For example, a business might want to assess, say, its profit.
A business is either profitable or not, right?
Likewise, I believe a business should either be sustainable or not.
If a business isn’t profitable, it needs to work toward being so.
In the same way, if a business is determined unsustainable, it should work toward becoming sustainable as diligently and urgently as it would if it were not turning a profit.
So, let’s get to defining.
The Oxford dictionary defines “sustainable” as
“able to be maintained at a certain rate or level.”
So, what does that mean for sustainable business?
Well, we’ve hit a tipping point. For business “to be maintained at a certain rate or level,” a business must be leaving the world, the communities, the people and stakeholders it encounters as a result of its existence, better off.
Our world needs repair. Our planet, our ecosystems, and our economies need to be restored.
The models for economic growth that got us into this climate crisis and massive economic inequality won’t be the models that get us out of it.
For business to be done, for the economy to function, they must have a positive impact on people and the planet.
And so, to us at Grow Ensemble, for a business to be sustainable, it must:
- Leave the world around it better off, as part of its operation (not as some sort of supplemental charity or corporate social responsibility program).
- Have positive social and environmental impact at its core.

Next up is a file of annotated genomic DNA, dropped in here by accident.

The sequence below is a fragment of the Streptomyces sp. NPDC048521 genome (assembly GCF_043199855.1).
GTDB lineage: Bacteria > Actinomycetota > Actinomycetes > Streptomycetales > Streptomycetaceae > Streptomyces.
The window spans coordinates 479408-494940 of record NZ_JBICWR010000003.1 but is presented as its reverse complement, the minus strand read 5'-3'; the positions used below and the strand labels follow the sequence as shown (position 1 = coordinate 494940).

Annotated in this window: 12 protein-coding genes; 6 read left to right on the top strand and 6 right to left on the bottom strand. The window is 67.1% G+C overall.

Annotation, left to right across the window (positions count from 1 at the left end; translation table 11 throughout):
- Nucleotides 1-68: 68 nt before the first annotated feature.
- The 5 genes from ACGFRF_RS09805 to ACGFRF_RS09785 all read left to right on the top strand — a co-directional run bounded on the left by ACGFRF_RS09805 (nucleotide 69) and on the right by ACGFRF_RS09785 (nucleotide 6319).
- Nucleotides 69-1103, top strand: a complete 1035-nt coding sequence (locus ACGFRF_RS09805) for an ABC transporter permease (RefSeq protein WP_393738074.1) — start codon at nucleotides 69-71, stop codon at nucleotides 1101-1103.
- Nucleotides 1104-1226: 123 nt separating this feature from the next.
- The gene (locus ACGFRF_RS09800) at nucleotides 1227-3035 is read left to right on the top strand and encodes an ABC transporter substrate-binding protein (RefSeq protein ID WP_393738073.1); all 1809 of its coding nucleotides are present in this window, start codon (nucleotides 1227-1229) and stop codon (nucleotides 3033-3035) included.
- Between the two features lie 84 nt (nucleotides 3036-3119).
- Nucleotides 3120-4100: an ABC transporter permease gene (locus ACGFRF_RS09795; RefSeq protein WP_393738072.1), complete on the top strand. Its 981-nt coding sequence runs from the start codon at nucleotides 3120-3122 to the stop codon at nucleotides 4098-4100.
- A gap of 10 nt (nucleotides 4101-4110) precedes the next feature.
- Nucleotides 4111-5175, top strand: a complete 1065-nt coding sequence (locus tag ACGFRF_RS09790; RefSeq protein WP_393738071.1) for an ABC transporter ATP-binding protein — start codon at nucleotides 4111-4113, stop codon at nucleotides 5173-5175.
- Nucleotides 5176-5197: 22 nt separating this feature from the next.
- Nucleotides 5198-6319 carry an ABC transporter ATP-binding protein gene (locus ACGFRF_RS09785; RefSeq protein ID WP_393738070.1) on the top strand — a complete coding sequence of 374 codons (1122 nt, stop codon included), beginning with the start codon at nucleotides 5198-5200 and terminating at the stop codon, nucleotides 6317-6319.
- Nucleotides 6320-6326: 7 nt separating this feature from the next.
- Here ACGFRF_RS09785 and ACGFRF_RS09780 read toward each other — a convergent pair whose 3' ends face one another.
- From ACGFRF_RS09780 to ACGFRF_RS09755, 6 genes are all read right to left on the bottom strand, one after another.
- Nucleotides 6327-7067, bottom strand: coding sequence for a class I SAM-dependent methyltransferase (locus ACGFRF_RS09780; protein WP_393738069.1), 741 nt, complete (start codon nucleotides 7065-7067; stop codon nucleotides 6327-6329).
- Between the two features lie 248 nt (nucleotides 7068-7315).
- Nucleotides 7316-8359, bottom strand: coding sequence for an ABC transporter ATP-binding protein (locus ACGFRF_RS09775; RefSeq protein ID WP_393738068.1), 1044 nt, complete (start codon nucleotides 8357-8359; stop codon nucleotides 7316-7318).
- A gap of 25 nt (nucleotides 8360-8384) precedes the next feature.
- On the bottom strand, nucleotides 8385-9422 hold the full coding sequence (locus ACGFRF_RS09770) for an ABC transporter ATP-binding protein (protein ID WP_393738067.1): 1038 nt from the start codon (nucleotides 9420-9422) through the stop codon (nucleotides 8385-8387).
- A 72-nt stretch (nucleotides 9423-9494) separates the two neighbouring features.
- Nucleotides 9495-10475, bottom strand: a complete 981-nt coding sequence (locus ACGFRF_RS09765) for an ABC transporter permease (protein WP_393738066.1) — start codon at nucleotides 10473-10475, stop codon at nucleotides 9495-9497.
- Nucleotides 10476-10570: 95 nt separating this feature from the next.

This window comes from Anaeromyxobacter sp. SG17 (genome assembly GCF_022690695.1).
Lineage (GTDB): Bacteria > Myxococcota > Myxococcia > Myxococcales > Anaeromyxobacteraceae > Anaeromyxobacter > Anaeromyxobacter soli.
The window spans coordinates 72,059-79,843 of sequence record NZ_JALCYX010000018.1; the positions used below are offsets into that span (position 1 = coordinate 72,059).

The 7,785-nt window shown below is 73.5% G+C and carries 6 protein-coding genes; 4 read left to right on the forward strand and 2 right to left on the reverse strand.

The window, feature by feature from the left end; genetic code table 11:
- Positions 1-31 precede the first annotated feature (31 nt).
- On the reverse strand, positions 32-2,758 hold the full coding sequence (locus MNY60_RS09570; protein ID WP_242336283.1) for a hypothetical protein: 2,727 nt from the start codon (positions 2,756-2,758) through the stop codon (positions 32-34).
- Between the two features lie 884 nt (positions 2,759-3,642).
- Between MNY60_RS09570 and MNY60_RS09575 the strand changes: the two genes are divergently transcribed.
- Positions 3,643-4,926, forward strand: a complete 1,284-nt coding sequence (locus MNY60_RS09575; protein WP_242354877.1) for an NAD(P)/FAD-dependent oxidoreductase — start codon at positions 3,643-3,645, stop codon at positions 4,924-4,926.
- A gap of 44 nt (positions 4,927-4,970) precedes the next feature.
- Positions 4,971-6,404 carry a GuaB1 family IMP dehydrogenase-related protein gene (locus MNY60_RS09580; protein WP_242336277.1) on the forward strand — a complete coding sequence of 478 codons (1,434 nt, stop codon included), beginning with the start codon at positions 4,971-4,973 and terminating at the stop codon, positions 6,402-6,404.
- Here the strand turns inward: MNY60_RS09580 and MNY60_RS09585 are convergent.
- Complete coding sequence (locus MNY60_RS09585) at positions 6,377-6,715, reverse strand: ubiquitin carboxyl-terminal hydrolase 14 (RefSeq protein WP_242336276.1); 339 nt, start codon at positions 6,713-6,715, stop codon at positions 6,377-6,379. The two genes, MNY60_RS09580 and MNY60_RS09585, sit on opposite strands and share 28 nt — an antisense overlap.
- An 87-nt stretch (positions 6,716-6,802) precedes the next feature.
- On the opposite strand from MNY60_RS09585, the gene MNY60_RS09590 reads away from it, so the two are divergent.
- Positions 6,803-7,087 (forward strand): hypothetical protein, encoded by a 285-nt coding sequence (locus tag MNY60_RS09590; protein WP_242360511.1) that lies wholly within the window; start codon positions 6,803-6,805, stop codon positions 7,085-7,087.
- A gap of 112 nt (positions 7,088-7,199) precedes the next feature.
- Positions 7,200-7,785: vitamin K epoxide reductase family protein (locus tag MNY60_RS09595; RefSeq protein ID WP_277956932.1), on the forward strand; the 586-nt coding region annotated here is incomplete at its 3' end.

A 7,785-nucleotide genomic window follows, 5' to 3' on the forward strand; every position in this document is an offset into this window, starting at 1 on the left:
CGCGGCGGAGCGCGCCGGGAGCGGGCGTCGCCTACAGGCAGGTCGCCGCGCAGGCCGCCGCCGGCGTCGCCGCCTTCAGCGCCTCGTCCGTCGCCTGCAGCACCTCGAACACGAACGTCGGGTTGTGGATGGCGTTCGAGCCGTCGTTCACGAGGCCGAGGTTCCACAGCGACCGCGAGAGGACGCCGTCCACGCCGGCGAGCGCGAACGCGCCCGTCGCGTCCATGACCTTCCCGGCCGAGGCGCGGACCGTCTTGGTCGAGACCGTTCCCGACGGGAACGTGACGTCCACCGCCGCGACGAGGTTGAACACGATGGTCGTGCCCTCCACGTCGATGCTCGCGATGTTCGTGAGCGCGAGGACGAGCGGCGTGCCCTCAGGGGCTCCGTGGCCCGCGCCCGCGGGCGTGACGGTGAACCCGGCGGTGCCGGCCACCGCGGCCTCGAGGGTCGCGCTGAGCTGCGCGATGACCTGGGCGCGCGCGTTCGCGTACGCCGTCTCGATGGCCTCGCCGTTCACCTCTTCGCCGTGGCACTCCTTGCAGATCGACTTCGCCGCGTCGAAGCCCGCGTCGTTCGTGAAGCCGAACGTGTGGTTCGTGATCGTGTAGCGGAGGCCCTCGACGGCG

- Continue to be an advocate for change and standard setting in its industry by persistently redefining and reinventing the level of sustainability and positive impact that any one industry or sector can have.
- Be kept accountable (not by itself) by working with and pursuing third-party certifications, external evaluations and auditing, etc.
- Be radically open and transparent by knowing what its footprint is, being able to trace where and how its products were made, and making a diligent and consistent effort to share this information publicly.
It’s no longer fair that for a business to succeed (to profit), the planet and the people must sustain it.
A sustainable business is sustainable only if the world is (truly) better off because of it.
In the next essay, we’re going to be sharing specific examples of exactly which businesses exemplify our definition of a sustainable business.
Until then, don’t hesitate with comments or questions.
What points of my definition do you agree with? What might you contest? Leave a comment below.
➡️ P.S. — If you want to jump ahead and discover the standard-setters in sustainable business that we’ve handpicked here at Grow Ensemble, be sure to check out our latest Ensemble 10 Collection: Examples of Sustainable Business in Action. and discover who are the businesses and business people setting a new standard for how business can and should be done?
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I’m Cory Ames. I’m a writer, podcaster, social entrepreneur, and the Founder of Grow Ensemble.